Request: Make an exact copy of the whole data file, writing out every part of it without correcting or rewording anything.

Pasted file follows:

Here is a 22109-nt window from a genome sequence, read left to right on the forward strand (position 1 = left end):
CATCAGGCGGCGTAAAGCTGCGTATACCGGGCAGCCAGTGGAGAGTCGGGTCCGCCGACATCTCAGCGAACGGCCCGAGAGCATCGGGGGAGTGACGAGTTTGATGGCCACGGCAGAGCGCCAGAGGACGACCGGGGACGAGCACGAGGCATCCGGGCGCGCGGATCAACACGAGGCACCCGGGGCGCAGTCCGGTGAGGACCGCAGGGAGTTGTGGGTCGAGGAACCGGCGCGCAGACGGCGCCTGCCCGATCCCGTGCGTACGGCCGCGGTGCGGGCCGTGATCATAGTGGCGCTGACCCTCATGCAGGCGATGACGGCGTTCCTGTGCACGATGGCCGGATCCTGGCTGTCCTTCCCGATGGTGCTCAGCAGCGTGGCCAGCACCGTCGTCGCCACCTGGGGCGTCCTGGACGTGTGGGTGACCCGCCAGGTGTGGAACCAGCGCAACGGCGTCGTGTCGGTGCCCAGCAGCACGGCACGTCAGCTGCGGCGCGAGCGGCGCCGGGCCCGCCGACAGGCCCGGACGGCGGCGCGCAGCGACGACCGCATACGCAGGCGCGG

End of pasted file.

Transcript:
Here is a 22109-nt window from a genome sequence, read left to right on the forward strand (position 1 = left end):
CATCAGGCGGCGTAAAGCTGCGTATACCGGGCAGCCAGTGGAGAGTCGGGTCCGCCGACATCTCAGCGAACGGCCCGAGAGCATCGGGGGAGTGACGAGTTTGATGGCCACGGCAGAGCGCCAGAGGACGACCGGGGACGAGCACGAGGCATCCGGGCGCGCGGATCAACACGAGGCACCCGGGGCGCAGTCCGGTGAGGACCGCAGGGAGTTGTGGGTCGAGGAACCGGCGCGCAGACGGCGCCTGCCCGATCCCGTGCGTACGGCCGCGGTGCGGGCCGTGATCATAGTGGCGCTGACCCTCATGCAGGCGATGACGGCGTTCCTGTGCACGATGGCCGGATCCTGGCTGTCCTTCCCGATGGTGCTCAGCAGCGTGGCCAGCACCGTCGTCGCCACCTGGGGCGTCCTGGACGTGTGGGTGACCCGCCAGGTGTGGAACCAGCGCAACGGCGTCGTGTCGGTGCCCAGCAGCACGGCACGTCAGCTGCGGCGCGAGCGGCGCCGGGCCCGCCGACAGGCCCGGACGGCGGCGCGCAGCGACGACCGCATACGCAGGCGCGG